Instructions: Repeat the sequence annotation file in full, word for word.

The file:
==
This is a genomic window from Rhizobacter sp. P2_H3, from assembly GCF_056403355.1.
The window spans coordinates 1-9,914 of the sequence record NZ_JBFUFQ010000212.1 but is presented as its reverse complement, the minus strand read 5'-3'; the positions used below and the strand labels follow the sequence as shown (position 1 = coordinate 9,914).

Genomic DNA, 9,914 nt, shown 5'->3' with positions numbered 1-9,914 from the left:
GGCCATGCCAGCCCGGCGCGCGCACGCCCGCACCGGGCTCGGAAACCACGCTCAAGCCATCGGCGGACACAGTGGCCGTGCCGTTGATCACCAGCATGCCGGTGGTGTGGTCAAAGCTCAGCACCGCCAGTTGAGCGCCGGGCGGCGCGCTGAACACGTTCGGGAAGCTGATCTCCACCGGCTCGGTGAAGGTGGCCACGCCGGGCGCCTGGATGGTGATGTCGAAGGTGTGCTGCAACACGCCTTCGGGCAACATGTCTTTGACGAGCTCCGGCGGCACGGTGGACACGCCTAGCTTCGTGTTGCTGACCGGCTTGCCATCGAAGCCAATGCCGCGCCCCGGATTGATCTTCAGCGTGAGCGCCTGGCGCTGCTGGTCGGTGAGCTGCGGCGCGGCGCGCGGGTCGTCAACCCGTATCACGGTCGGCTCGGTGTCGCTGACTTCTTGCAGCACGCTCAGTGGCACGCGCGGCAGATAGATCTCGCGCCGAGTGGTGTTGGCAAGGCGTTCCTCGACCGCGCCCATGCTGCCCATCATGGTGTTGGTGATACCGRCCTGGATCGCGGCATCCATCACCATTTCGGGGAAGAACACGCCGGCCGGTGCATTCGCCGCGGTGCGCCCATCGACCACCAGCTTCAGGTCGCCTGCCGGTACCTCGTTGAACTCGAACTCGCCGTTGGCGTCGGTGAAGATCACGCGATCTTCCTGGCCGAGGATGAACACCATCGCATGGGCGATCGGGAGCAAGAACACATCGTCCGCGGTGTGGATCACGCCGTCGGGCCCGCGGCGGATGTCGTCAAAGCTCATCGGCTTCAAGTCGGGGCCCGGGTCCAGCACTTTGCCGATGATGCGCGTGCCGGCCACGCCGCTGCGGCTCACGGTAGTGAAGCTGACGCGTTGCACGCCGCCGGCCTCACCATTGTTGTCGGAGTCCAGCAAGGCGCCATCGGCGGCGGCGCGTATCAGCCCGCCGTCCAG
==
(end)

This is a genomic window from Rhizobacter sp. P2_H3, from assembly GCF_056403355.1.
The window spans coordinates 1-9,914 of the sequence record NZ_JBFUFQ010000212.1 but is presented as its reverse complement, the minus strand read 5'-3'; the positions used below and the strand labels follow the sequence as shown (position 1 = coordinate 9,914).

Genomic DNA, 9,914 nt, shown 5'->3' with positions numbered 1-9,914 from the left:
GGCCATGCCAGCCCGGCGCGCGCACGCCCGCACCGGGCTCGGAAACCACGCTCAAGCCATCGGCGGACACAGTGGCCGTGCCGTTGATCACCAGCATGCCGGTGGTGTGGTCAAAGCTCAGCACCGCCAGTTGAGCGCCGGGCGGCGCGCTGAACACGTTCGGGAAGCTGATCTCCACCGGCTCGGTGAAGGTGGCCACGCCGGGCGCCTGGATGGTGATGTCGAAGGTGTGCTGCAACACGCCTTCGGGCAACATGTCTTTGACGAGCTCCGGCGGCACGGTGGACACGCCTAGCTTCGTGTTGCTGACCGGCTTGCCATCGAAGCCAATGCCGCGCCCCGGATTGATCTTCAGCGTGAGCGCCTGGCGCTGCTGGTCGGTGAGCTGCGGCGCGGCGCGCGGGTCGTCAACCCGTATCACGGTCGGCTCGGTGTCGCTGACTTCTTGCAGCACGCTCAGTGGCACGCGCGGCAGATAGATCTCGCGCCGAGTGGTGTTGGCAAGGCGTTCCTCGACCGCGCCCATGCTGCCCATCATGGTGTTGGTGATACCGRCCTGGATCGCGGCATCCATCACCATTTCGGGGAAGAACACGCCGGCCGGTGCATTCGCCGCGGTGCGCCCATCGACCACCAGCTTCAGGTCGCCTGCCGGTACCTCGTTGAACTCGAACTCGCCGTTGGCGTCGGTGAAGATCACGCGATCTTCCTGGCCGAGGATGAACACCATCGCATGGGCGATCGGGAGCAAGAACACATCGTCCGCGGTGTGGATCACGCCGTCGGGCCCGCGGCGGATGTCGTCAAAGCTCATCGGCTTCAAGTCGGGGCCCGGGTCCAGCACTTTGCCGATGATGCGCGTGCCGGCCACGCCGCTGCGGCTCACGGTAGTGAAGCTGACGCGTTGCACGCCGCCGGCCTCACCATTGTTGTCGGAGTCCAGCAAGGCGCCATCGGCGGCGGCGCGTATCAGCCCGCCGTCCAG